Bible of British Taste

March21st

10 Comments

 

Marthe Armitage studied painting at Chelsea School of Art just after the war. When marriage and motherhood interrupted she laid down her brush, but then in the 60s she and her architect husband wanted to live with a new more minimal style of decoration, and she began to design wallpaper. ‘I’d done a bit of lino cutting at school’ she remembers. ‘ It struck me you could make wallpaper that way.’ Her first design ‘Angelica’ was based on this vigorous cow parsley-like plant which grew all along the river bank at Chiswick where she pushed a pram.

 

She cut her design into big blocks and printed it on rolls of lining paper, laid out on the floor.

Marthe Armitage

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These blocks ‘last for ever,’ and she is still printing from them today. A hundred year old lithographic proofing press made things easier and the garage at the bottom of the garden became her studio.

 

 Even so, in the eighties and nineties she found herself thinking ‘but nobody wants them. Her wallpaper was a fairly exclusive secret. People saw it on other people’s walls, at a neighbour’s or at dinner with the Warden of All Souls College Oxford, and sent her a line. It was only when the design company Hamilton Weston asked to represent her in 2004 that she looked back over her archive and thought (with astonishing modesty), ‘well perhaps they are … something.’

 

She goes on walking about, looking over walls into other people’s gardens, and dreaming up new patterns. ‘Chesnut’ was made for a friend who wanted to see foliage when she woke in her urban bedroom. With her daughter Joanna Broadhurst she still prints by hand in the colour of your choice, though her own preference is for a palette of greens, blues, dull blacks and ochres. Her papers look good in Victorian houses she says, lending themselves to long drops, but their serendipity is that they will look good anywhere. ‘Manor House’ is a piece of Bawden-inspired Jacobean topography, while ‘Jungle Birds’ is boldly graphic. She designed an ‘Alphabet’ wallpaper for The Woman in Black, (the film adaptation of Susan Hill’s ghost story), papering the haunted nursery full of automata where Daniel Radcliffe meets his nemesis, and she is always open to ideas for new commissions.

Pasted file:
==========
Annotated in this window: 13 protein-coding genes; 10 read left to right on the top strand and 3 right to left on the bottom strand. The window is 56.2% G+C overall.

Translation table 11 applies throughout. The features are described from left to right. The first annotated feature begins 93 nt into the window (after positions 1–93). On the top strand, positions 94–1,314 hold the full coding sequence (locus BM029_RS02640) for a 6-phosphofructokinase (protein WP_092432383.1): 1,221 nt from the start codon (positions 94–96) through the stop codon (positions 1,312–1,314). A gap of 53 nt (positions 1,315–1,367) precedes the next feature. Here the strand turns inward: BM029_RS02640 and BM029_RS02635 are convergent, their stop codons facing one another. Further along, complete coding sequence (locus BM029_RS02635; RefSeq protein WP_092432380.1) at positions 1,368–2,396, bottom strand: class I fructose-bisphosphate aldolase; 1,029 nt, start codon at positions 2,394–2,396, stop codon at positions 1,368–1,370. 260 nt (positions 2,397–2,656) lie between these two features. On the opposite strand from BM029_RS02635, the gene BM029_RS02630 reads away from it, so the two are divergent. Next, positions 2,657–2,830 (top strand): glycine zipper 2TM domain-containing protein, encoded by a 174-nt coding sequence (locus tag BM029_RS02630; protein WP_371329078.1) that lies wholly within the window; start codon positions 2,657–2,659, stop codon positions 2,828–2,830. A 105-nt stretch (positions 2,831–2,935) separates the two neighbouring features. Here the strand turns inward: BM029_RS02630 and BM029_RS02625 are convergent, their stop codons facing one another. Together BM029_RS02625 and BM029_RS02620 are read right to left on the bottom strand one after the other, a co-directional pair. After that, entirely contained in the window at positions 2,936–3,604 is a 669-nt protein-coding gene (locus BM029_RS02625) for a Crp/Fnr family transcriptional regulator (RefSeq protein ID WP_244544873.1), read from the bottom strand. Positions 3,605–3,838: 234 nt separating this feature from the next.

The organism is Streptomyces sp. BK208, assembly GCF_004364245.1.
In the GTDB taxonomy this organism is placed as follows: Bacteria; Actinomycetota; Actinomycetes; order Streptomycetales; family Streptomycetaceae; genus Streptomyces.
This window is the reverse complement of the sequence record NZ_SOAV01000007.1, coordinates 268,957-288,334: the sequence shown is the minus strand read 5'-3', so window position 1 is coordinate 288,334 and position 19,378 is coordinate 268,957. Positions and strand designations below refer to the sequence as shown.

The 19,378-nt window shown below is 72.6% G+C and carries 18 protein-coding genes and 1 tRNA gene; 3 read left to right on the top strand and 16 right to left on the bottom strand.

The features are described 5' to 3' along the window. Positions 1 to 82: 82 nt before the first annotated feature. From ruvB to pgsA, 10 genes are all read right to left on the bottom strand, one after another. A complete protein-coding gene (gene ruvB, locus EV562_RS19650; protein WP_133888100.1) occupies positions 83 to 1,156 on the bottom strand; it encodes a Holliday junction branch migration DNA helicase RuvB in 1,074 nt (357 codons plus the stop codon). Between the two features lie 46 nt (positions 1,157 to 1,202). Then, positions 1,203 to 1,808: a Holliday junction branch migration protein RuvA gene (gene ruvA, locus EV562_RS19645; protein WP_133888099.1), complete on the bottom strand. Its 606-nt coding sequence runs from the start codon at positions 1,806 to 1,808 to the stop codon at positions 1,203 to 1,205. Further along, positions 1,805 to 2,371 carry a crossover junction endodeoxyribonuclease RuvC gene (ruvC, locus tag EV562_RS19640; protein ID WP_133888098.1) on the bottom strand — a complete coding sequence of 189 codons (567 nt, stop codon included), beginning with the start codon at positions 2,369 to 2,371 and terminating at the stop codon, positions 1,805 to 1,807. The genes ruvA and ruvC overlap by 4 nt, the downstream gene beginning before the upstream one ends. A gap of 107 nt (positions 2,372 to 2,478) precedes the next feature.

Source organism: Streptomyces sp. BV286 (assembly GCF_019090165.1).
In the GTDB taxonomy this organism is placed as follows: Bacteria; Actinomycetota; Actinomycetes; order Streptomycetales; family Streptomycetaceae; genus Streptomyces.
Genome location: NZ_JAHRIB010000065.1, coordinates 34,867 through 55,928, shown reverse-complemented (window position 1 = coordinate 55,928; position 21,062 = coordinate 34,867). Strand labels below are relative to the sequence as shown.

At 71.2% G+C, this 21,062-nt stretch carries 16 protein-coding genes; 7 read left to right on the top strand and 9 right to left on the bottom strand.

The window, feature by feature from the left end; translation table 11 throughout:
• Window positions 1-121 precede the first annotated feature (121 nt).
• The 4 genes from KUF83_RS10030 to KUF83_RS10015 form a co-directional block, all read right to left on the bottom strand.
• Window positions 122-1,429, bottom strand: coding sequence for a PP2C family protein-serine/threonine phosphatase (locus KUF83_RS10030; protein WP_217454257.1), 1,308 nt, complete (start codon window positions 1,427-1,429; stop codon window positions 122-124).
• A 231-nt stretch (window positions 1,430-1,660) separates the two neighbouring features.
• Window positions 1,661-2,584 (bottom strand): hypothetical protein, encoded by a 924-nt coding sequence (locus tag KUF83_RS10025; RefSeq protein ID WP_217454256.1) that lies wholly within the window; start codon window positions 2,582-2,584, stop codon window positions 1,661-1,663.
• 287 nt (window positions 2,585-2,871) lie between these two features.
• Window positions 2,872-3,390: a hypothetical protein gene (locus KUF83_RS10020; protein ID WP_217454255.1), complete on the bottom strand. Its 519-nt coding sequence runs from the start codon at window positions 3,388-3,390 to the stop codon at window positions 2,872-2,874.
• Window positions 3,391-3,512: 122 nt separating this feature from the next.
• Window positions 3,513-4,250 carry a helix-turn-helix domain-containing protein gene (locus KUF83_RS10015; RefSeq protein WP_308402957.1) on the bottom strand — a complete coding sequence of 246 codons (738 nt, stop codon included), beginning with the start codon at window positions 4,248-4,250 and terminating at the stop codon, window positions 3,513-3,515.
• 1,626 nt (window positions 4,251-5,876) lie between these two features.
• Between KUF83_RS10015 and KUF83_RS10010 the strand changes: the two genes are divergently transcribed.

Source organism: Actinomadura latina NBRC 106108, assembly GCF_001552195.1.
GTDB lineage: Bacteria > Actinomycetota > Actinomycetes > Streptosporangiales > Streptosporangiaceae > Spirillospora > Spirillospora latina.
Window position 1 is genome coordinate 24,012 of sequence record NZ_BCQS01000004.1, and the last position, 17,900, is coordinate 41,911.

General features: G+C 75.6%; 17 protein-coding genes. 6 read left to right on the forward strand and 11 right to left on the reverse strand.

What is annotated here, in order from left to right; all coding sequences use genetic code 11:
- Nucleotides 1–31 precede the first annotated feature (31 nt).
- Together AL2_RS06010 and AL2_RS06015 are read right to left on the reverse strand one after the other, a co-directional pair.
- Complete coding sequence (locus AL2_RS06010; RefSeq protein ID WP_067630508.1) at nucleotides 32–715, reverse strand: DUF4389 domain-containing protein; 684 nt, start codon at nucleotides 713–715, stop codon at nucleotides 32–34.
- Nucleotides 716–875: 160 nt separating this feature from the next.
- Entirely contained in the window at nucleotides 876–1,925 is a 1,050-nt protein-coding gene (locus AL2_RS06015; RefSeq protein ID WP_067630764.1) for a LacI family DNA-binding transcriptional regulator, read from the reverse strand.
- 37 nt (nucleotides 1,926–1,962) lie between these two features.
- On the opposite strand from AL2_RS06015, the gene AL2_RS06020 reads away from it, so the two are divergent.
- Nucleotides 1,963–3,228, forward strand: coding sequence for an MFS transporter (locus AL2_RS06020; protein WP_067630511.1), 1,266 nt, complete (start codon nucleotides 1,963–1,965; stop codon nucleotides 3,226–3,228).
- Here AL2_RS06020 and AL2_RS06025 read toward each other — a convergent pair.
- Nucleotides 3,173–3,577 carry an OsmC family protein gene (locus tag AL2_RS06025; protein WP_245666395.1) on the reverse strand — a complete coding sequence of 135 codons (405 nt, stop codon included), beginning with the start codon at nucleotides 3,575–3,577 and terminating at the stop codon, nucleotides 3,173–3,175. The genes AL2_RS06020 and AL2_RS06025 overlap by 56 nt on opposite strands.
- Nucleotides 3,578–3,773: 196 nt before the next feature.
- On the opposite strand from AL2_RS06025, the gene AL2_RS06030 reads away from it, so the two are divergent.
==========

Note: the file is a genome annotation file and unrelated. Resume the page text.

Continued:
[All images : copyright bibleofbritishtaste.com ]

To celebrate Marthe show at Hogarth's House in West London until May, I am posting this photograph of what is probably my favourite of all her patterns, 'Gardeners,' taken in her sitting room, where the hand made lamp seen behind the sofa was designed by her late husband. A new version of this lamp with 'dunce's cap' shades made by her talented grandson Joe can be seen and bought from his website here.

To celebrate Marthe show at Hogarth’s House in West London until April 27th, I am posting this photograph of what is probably my favourite of all her patterns, ‘Gardeners,’ taken in her sitting room, where the hand made lamp seen behind the sofa was designed by her late husband. A new version of this lamp with her  ‘dunce’s cap’ wallpaper shades, made by her talented grandson Joe, can be seen and bought from his website here.

10 Comments

  • Comment by Marion E. O'Hearn — 22 May, 2013 @ 12:25 pm

    Wonderful…Beautiful…Very Special……………..A True Treasure. I would simply love just a poster.

  • Comment by James Curran — 30 September, 2013 @ 10:01 pm

    Such beautiful, timeless work. An inspiring lady.

  • Comment by Emma Stewpot Stewardson — 2 October, 2013 @ 2:39 pm

    Such beautiful work. I would like to let my clients have access to seeing and having these beautiful designs in their lives. How do I go about finding out more. E

  • Comment by Gloria Dean — 22 November, 2013 @ 1:37 pm

    Beautiful work, wonderful lady and such an inspiration.

  • Comment by david treadwell — 5 December, 2013 @ 3:34 pm

    Amazing,
    http://www.sigmarlondon.com/products.aspx?categoryID=9

  • Comment by Val Bott — 11 April, 2014 @ 9:41 am

    May I use this comment box to do a small advert, please? Marthe Armitage’s wonderful wallpapers (with original drawings, linocuts and a few textiles are on show at Hogarth’s House in Chiswick until 25 April 2014. Don’t miss! Open Tues-Sun. 12 noon to 5pm, admission free!

  • Comment by Ruth — 23 April, 2014 @ 4:00 pm

    Thanks so much for this – I have just posted a new picture of her superb paper ‘Gardeners’ with a link to the show.

  • Comment by Abigail — 22 June, 2014 @ 9:35 pm

    Hooked on Martha Armitages work.

  • Comment by Gretchen Frank — 14 October, 2016 @ 4:26 pm

    For an artist to be this modest about incredible work only shows how deep and true her
    artistic brilliance runs.

  • Comment by Julie O'Neill — 11 February, 2017 @ 7:26 pm

    You are truly inspirational – love your life story and success.

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